Summary Judgment in Overlap Case Unlikely; Trial Date SetBy Brian Rosenberg
Editor in Chief
A trial date has been set for MIT's battle with the federal government over its financial aid consultations with other universities. At a hearing Thursday in Philadelphia, Judge Louis C. Bechtle also indicated that the government's motion for a summary judgment in the case would probably not be granted.
The trial, which will also be held in Philadelphia, was set for June 25. In its suit, the Justice Department alleges that MIT violated the Sherman Antitrust Act when it met with a group of other universities, known as the Overlap Group, to set rules for determining financial aid for incoming students.
The Justice Department filed for a summary judgment on April 3, asking for a ruling on the case without a trial. MIT asserted that granting the summary judgment would unfairly deny the Institute the right to fully present its case.
No date has been set for the formal hearing on the government's motion, according to Ken Campbell, director of the MIT News Office. MIT will file its response to the government's motion on Friday, after which the judge may make a ruling.
"The judge said that in perhaps one in 1,000 cases, a summary judgment is granted, and those are frequently overturned," said Bruce Pearson, a Washington-based lawyer working on the case with the Justice Department.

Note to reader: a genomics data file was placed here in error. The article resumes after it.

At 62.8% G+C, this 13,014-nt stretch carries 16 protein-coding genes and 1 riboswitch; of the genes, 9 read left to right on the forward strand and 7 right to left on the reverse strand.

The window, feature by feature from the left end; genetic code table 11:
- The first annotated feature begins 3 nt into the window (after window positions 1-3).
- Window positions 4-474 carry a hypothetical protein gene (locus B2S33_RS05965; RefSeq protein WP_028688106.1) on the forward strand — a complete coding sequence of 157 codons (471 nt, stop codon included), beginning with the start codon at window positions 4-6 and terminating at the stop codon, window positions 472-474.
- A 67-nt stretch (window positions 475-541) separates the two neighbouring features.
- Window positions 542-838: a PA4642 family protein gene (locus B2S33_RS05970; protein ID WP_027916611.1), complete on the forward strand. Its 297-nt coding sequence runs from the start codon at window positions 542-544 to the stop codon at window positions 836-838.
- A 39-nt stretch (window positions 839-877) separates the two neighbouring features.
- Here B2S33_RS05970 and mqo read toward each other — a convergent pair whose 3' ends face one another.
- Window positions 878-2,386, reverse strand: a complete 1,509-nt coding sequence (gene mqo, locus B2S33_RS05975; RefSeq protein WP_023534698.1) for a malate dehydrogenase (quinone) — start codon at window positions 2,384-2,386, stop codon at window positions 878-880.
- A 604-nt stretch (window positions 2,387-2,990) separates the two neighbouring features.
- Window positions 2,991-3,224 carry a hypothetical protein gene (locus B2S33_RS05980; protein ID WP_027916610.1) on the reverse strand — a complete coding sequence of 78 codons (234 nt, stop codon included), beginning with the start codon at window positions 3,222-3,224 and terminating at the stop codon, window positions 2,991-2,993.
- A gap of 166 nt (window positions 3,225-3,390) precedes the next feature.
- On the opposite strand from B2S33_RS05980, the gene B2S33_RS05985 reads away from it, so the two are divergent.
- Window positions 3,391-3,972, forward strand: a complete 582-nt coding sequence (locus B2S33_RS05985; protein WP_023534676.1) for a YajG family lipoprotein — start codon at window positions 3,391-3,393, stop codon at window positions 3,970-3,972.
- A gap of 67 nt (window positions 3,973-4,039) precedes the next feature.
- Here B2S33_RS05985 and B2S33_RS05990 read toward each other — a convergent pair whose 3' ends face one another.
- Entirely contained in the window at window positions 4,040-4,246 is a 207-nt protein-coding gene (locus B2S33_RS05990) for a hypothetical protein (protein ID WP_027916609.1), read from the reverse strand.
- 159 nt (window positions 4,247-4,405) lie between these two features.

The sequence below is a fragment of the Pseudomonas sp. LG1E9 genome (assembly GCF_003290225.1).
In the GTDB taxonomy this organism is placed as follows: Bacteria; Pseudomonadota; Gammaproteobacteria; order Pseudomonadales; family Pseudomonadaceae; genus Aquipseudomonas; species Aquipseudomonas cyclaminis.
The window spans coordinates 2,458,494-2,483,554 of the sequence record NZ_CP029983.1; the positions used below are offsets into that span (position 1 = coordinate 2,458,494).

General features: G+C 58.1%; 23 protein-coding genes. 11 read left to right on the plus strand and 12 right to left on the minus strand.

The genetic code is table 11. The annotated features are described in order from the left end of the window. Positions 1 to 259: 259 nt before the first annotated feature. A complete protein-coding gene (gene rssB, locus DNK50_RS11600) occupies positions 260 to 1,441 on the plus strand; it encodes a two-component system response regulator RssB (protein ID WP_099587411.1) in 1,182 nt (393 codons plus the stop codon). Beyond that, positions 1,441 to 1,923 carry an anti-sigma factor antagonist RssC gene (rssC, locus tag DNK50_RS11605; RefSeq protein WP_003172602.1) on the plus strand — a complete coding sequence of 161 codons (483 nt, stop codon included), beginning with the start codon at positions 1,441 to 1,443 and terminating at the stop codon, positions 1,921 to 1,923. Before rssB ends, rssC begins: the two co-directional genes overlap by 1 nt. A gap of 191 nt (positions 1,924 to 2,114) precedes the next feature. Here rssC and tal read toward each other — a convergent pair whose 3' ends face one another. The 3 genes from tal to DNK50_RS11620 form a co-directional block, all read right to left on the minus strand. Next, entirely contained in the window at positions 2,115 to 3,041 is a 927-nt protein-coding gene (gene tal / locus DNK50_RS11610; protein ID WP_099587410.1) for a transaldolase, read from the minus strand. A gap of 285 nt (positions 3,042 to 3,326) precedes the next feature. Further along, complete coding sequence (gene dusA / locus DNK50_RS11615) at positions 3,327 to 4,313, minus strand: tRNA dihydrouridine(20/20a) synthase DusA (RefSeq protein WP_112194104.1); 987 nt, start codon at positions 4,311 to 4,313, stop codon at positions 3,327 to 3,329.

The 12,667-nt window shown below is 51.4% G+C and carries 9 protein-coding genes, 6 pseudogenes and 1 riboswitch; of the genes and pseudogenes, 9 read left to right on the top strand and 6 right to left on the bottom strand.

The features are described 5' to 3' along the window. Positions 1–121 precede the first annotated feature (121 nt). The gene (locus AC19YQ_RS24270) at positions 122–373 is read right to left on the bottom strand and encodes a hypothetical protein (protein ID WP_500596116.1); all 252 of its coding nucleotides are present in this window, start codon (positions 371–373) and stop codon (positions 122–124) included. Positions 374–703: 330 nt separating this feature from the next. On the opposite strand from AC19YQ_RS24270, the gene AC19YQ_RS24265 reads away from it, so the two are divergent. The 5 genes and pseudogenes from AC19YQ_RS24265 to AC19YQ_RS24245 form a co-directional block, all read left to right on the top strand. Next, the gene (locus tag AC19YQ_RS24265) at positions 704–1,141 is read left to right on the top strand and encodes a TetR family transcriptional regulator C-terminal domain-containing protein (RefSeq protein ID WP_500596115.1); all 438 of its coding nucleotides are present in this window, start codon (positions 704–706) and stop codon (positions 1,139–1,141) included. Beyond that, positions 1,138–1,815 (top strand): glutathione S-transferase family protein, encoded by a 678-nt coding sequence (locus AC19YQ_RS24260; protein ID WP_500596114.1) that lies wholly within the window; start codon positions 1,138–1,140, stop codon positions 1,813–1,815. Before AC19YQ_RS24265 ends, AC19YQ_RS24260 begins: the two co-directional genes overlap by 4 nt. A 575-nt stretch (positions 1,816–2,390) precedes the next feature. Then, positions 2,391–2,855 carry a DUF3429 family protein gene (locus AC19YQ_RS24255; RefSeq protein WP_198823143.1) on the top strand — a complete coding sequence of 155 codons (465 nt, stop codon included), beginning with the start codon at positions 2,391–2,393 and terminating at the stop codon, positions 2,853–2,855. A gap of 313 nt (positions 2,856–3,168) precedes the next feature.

Pearson added that litigants often file for a summary judgment as a matter of course, and because "it helps you organize your case." Pearson said litigants often claim they are confident that such a motion will be granted when "they really know how few of them are actually granted." Pearson indicated that he expected the case to go trial, but said that "if MIT wants to talk about a settlement, we'd be willing to listen."
Thane Scott, a lawyer representing MIT in the case, hinted that no settlement was forthcoming. "We are pleased that a date has been set and we expect the trial to proceed," he said.
MIT refused to sign decree
The need for a trial stems from MIT's refusal to sign a consent decree saying it agrees not to discuss financial aid policies in the future. All other members of the Overlap Group, including the eight Ivy League universities, signed the decree last May.
"The government contended it was an unlawful and unreasonable restraint of trade and commerce for the schools to agree to give financial aid solely on the basis of economic need, and to cooperate in making sure that private financial aid given to commonly-admitted undergraduates was based solely on the students' financial need," according to an MIT statement.
MIT holds that the Overlap meetings increased the amount of money available for need-based financial aid, as well as eliminating the need for schools to engage in a bidding war of merit-based aid.